% symbols are inside and drawn with the symbol. That will work correctly only with
% "american" settings. You can try with european too, in that case use true for the
% is voltageoutsideofsymbol and adjust the height so that the arrow will not overlap.
\pgfcirc@activate@bipole@simple@opt{v}{germanACV}{\circuitikzbasekey/bipole/is voltage=true,
    \circuitikzbasekey/bipole/is voltageoutsideofsymbol=false}
\makeatother

\begin{document}
\begin{tikzpicture}[]
    \draw (0,1) to[germanDCV, name=N1] ++(2,0) to[germanDCV, mirror, invert] ++(2,0);
    \draw (0,0) to[american, germanDCV=\SI{3}{V}] ++(2,0)
        to[germanDCV, l_=$V_2$, mirror, invert, name=N2] ++(2,0);
    \draw [thin, red] (N1-R) -- (N2-R); % N2 is inverted
    \draw [color=blue] (0,-1)  to[germanACV, name=N1] ++(2,0)
        to[germanACV, l_=$V_3$] ++(2,0);
\end{tikzpicture}
\end{document}

enter image description here

I think it should be easy to generate the AC one, but I'll add it if requested.

3
  • Thank you, that's it! It would be nice if you could also add the AC one :)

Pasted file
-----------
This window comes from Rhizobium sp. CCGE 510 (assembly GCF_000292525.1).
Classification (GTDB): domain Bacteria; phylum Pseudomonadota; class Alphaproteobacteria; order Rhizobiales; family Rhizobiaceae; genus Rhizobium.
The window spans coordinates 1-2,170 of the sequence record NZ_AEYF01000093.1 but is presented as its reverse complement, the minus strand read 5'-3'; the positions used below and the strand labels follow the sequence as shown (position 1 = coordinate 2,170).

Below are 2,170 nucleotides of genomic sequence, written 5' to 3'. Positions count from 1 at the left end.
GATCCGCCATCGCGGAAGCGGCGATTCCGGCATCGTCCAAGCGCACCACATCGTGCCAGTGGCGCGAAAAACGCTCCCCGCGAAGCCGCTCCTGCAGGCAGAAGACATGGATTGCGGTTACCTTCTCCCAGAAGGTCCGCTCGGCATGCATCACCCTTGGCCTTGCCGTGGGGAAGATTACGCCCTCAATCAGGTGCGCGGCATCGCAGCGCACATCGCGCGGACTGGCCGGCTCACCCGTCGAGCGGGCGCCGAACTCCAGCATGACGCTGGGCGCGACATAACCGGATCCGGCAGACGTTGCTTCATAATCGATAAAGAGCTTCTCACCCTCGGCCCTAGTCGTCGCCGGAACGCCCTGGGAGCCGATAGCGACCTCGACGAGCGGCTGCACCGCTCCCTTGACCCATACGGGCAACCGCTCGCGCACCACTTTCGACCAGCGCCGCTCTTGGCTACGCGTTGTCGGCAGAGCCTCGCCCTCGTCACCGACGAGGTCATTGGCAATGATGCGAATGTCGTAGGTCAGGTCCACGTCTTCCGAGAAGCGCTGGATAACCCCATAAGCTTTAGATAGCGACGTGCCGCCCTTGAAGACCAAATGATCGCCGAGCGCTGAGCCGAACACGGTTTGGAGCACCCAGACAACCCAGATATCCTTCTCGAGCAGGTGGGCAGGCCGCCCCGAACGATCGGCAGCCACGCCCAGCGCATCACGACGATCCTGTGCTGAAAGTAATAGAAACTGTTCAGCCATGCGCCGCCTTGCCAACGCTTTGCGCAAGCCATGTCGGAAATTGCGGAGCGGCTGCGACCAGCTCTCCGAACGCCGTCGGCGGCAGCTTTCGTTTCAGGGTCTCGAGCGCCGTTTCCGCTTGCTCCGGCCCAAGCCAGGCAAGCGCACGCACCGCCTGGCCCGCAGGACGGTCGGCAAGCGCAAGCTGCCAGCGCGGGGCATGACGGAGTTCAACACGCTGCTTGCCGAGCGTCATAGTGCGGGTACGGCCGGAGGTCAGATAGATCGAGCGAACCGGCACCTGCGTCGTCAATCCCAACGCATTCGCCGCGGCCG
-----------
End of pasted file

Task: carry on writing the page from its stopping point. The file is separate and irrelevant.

– Bigga
    May 15, 2023 at 7:01
  • 1
    @Bigga done (I had not time earlier, sorry...)
    – Rmano
    May 24, 2023 at 16:59
  • Thanks. Sorry for the late answer, didn't recognize your comment
    – Bigga
    Feb 19 at 8:18
4

Well, you could actually just use the following code (which is only a slight modification of an example from the manual:

\documentclass[border=3mm]{standalone}
\usepackage{circuitikz}

\begin{document}
\begin{circuitikz}
\draw[american voltages] 
    (0,1.5) -- ++(0.5,0) to[open, v=$\sim$, o-o] ++(2,0) -- ++(0.5,0);
\end{circuitikz}
\end{document}

enter image description here


But if you want to stick to the custom code you found, you could add the current signs as follows:

\documentclass[border=3mm]{standalone}
\usepackage{circuitikz}

\makeatletter
\pgfcircdeclarebipole{}{\ctikzvalof{bipoles/open/height}}{customV}{\ctikzvalof{bipoles/open/height}}{\ctikzvalof{bipoles/vsource/width}}{
    \pgftransformshift{\pgfpoint{\pgf@circ@res@left}{0pt}}
    \pgfnode{ocirc}{center}{}{}{\pgfusepath{draw}}
    \pgftransformshift{\pgfpoint{2\pgf@circ@res@right}{0pt}}